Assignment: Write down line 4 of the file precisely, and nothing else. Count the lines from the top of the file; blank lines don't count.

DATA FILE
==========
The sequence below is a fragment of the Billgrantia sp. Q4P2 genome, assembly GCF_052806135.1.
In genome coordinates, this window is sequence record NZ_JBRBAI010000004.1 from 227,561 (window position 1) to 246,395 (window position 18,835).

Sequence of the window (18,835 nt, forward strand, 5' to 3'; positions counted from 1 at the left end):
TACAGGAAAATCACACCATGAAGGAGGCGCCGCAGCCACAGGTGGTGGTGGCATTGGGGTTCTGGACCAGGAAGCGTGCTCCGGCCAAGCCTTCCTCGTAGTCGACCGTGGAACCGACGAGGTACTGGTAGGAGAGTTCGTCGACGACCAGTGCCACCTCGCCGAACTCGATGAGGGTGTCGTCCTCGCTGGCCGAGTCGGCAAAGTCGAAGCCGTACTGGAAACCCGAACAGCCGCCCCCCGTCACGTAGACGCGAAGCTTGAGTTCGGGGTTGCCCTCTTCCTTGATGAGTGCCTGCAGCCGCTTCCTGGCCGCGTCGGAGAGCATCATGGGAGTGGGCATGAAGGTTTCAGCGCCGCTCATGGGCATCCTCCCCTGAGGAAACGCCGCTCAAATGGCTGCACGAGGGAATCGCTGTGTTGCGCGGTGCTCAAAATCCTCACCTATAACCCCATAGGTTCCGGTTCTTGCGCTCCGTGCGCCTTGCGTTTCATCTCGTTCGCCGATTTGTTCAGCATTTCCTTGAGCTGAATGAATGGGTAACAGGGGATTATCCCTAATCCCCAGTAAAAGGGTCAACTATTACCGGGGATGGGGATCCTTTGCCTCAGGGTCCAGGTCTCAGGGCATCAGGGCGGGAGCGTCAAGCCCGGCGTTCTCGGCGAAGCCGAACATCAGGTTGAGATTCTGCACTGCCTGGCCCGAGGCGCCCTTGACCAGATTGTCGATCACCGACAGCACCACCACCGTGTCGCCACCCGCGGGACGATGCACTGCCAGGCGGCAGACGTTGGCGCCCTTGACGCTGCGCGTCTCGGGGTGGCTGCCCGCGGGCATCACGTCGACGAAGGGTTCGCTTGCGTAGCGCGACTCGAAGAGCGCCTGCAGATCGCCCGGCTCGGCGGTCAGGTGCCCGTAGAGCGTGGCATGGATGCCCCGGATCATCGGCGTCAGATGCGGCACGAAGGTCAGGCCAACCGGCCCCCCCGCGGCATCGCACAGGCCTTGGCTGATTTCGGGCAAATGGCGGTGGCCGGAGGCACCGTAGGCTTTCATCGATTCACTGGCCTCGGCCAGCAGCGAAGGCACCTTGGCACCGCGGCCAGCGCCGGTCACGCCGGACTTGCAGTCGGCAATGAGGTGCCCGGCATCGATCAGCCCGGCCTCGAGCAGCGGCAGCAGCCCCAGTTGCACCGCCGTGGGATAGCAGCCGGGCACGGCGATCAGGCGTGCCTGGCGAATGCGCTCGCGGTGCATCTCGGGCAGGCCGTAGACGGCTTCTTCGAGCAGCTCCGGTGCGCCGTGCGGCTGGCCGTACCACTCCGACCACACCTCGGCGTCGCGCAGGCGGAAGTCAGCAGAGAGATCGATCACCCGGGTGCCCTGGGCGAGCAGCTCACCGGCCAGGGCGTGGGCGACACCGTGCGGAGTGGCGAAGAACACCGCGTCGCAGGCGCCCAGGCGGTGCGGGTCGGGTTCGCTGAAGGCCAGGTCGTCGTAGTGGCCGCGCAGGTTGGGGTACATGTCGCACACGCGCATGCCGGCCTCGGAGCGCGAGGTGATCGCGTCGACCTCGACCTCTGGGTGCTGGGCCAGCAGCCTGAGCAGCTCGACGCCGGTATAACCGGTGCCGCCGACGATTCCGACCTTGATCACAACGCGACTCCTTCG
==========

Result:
TACAGGAAAATCACACCATGAAGGAGGCGCCGCAGCCACAGGTGGTGGTGGCATTGGGGTTCTGGACCAGGAAGCGTGCTCCGGCCAAGCCTTCCTCGTAGTCGACCGTGGAACCGACGAGGTACTGGTAGGAGAGTTCGTCGACGACCAGTGCCACCTCGCCGAACTCGATGAGGGTGTCGTCCTCGCTGGCCGAGTCGGCAAAGTCGAAGCCGTACTGGAAACCCGAACAGCCGCCCCCCGTCACGTAGACGCGAAGCTTGAGTTCGGGGTTGCCCTCTTCCTTGATGAGTGCCTGCAGCCGCTTCCTGGCCGCGTCGGAGAGCATCATGGGAGTGGGCATGAAGGTTTCAGCGCCGCTCATGGGCATCCTCCCCTGAGGAAACGCCGCTCAAATGGCTGCACGAGGGAATCGCTGTGTTGCGCGGTGCTCAAAATCCTCACCTATAACCCCATAGGTTCCGGTTCTTGCGCTCCGTGCGCCTTGCGTTTCATCTCGTTCGCCGATTTGTTCAGCATTTCCTTGAGCTGAATGAATGGGTAACAGGGGATTATCCCTAATCCCCAGTAAAAGGGTCAACTATTACCGGGGATGGGGATCCTTTGCCTCAGGGTCCAGGTCTCAGGGCATCAGGGCGGGAGCGTCAAGCCCGGCGTTCTCGGCGAAGCCGAACATCAGGTTGAGATTCTGCACTGCCTGGCCCGAGGCGCCCTTGACCAGATTGTCGATCACCGACAGCACCACCACCGTGTCGCCACCCGCGGGACGATGCACTGCCAGGCGGCAGACGTTGGCGCCCTTGACGCTGCGCGTCTCGGGGTGGCTGCCCGCGGGCATCACGTCGACGAAGGGTTCGCTTGCGTAGCGCGACTCGAAGAGCGCCTGCAGATCGCCCGGCTCGGCGGTCAGGTGCCCGTAGAGCGTGGCATGGATGCCCCGGATCATCGGCGTCAGATGCGGCACGAAGGTCAGGCCAACCGGCCCCCCCGCGGCATCGCACAGGCCTTGGCTGATTTCGGGCAAATGGCGGTGGCCGGAGGCACCGTAGGCTTTCATCGATTCACTGGCCTCGGCCAGCAGCGAAGGCACCTTGGCACCGCGGCCAGCGCCGGTCACGCCGGACTTGCAGTCGGCAATGAGGTGCCCGGCATCGATCAGCCCGGCCTCGAGCAGCGGCAGCAGCCCCAGTTGCACCGCCGTGGGATAGCAGCCGGGCACGGCGATCAGGCGTGCCTGGCGAATGCGCTCGCGGTGCATCTCGGGCAGGCCGTAGACGGCTTCTTCGAGCAGCTCCGGTGCGCCGTGCGGCTGGCCGTACCACTCCGACCACACCTCGGCGTCGCGCAGGCGGAAGTCAGCAGAGAGATCGATCACCCGGGTGCCCTGGGCGAGCAGCTCACCGGCCAGGGCGTGGGCGACACCGTGCGGAGTGGCGAAGAACACCGCGTCGCAGGCGCCCAGGCGGTGCGGGTCGGGTTCGCTGAAGGCCAGGTCGTCGTAGTGGCCGCGCAGGTTGGGGTACATGTCGCACACGCGCATGCCGGCCTCGGAGCGCGAGGTGATCGCGTCGACCTCGACCTCTGGGTGCTGGGCCAGCAGCCTGAGCAGCTCGACGCCGGTATAACCGGTGCCGCCGACGATTCCGACCTTGATCACAACGCGACTCCTTCG